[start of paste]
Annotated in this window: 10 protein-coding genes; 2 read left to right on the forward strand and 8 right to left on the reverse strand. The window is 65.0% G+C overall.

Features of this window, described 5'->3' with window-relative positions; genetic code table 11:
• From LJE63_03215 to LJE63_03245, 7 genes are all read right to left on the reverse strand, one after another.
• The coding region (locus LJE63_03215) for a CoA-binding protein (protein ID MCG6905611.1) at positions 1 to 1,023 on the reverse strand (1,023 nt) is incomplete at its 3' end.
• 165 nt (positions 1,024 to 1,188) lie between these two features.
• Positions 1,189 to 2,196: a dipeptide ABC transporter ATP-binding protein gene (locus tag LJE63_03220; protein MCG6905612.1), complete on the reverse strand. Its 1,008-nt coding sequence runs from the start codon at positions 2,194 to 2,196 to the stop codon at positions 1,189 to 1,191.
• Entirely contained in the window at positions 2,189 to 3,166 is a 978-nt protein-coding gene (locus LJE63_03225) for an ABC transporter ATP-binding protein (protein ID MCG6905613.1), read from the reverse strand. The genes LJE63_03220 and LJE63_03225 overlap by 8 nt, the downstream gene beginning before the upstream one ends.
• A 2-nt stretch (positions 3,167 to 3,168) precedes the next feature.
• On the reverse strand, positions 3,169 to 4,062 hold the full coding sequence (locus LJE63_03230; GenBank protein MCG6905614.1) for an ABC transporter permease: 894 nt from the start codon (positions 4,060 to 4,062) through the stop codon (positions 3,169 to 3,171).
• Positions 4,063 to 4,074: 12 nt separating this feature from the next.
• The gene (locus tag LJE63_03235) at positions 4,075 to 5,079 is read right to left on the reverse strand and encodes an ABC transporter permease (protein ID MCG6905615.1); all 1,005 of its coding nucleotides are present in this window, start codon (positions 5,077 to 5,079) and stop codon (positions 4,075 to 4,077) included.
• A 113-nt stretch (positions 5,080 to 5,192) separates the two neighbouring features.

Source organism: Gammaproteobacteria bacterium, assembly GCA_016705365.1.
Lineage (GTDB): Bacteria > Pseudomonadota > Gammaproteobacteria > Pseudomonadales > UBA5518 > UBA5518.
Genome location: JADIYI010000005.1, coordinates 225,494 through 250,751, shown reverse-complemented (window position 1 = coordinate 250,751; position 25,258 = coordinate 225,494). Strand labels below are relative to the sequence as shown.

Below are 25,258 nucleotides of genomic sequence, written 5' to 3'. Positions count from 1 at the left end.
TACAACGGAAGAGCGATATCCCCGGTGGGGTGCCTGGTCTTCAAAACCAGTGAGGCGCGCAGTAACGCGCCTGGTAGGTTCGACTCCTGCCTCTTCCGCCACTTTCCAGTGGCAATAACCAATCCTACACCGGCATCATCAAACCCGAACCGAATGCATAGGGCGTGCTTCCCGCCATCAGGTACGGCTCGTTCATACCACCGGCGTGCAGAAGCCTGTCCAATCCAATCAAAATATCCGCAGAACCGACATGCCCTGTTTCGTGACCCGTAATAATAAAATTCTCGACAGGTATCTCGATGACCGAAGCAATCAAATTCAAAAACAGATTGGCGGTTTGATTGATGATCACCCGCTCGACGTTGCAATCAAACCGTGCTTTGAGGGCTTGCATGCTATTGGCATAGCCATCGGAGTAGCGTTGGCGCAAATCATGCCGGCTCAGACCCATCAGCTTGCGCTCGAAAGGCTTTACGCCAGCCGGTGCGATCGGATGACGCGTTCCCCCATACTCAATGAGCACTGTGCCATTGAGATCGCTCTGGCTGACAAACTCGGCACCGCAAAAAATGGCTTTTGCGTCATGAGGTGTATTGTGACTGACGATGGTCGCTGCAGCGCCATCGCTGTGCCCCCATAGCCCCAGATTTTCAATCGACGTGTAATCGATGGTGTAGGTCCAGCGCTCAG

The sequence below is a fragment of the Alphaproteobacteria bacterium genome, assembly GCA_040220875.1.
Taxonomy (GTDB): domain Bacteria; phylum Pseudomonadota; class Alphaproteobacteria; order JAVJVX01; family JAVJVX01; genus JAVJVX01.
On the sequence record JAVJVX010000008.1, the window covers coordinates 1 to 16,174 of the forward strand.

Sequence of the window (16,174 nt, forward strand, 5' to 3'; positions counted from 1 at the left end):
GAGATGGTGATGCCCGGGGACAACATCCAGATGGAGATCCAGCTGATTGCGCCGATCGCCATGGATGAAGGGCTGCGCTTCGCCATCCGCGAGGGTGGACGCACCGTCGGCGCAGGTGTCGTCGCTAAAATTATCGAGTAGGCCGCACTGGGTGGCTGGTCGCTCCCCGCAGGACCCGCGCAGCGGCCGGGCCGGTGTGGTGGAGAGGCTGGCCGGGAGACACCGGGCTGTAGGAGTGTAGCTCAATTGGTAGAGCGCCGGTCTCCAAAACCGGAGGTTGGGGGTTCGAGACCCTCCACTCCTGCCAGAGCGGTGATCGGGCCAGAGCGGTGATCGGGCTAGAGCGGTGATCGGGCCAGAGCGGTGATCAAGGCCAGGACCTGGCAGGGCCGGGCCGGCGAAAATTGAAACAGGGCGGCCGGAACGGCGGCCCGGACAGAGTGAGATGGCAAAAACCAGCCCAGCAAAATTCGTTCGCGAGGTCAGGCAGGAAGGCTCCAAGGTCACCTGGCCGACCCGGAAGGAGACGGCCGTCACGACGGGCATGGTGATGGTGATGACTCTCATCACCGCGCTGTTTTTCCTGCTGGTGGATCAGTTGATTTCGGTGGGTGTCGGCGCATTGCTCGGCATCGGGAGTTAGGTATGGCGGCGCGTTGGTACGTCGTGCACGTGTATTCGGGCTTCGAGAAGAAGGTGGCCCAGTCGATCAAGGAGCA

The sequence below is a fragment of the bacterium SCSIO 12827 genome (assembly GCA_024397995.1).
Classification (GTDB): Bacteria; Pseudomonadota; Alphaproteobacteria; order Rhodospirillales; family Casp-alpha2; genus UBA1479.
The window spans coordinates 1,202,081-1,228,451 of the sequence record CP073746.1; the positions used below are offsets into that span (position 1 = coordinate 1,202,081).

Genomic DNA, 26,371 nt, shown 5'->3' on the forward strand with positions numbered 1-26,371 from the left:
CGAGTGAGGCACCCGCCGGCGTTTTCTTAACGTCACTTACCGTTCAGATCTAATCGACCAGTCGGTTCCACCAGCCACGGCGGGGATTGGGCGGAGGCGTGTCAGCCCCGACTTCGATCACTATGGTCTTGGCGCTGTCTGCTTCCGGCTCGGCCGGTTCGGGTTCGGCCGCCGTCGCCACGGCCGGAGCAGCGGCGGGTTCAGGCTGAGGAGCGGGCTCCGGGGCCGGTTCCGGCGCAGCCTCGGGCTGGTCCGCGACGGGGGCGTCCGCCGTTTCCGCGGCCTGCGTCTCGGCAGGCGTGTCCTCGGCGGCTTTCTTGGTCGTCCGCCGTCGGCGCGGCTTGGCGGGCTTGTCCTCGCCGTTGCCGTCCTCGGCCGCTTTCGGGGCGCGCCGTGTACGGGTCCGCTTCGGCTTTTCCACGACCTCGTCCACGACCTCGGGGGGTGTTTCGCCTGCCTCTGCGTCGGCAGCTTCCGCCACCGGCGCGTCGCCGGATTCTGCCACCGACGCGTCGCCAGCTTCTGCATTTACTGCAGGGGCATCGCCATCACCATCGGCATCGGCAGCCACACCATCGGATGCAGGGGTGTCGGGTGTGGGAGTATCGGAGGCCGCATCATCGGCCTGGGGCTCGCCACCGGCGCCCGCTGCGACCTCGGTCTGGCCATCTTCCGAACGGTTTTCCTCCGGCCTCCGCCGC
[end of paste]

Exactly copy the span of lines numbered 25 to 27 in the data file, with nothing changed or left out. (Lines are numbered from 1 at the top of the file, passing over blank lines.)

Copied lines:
The window spans coordinates 1,202,081-1,228,451 of the sequence record CP073746.1; the positions used below are offsets into that span (position 1 = coordinate 1,202,081).

Genomic DNA, 26,371 nt, shown 5'->3' on the forward strand with positions numbered 1-26,371 from the left:
CGAGTGAGGCACCCGCCGGCGTTTTCTTAACGTCACTTACCGTTCAGATCTAATCGACCAGTCGGTTCCACCAGCCACGGCGGGGATTGGGCGGAGGCGTGTCAGCCCCGACTTCGATCACTATGGTCTTGGCGCTGTCTGCTTCCGGCTCGGCCGGTTCGGGTTCGGCCGCCGTCGCCACGGCCGGAGCAGCGGCGGGTTCAGGCTGAGGAGCGGGCTCCGGGGCCGGTTCCGGCGCAGCCTCGGGCTGGTCCGCGACGGGGGCGTCCGCCGTTTCCGCGGCCTGCGTCTCGGCAGGCGTGTCCTCGGCGGCTTTCTTGGTCGTCCGCCGTCGGCGCGGCTTGGCGGGCTTGTCCTCGCCGTTGCCGTCCTCGGCCGCTTTCGGGGCGCGCCGTGTACGGGTCCGCTTCGGCTTTTCCACGACCTCGTCCACGACCTCGGGGGGTGTTTCGCCTGCCTCTGCGTCGGCAGCTTCCGCCACCGGCGCGTCGCCGGATTCTGCCACCGACGCGTCGCCAGCTTCTGCATTTACTGCAGGGGCATCGCCATCACCATCGGCATCGGCAGCCACACCATCGGATGCAGGGGTGTCGGGTGTGGGAGTATCGGAGGCCGCATCATCGGCCTGGGGCTCGCCACCGGCGCCCGCTGCGACCTCGGTCTGGCCATCTTCCGAACGGTTTTCCTCCGGCCTCCGCCGC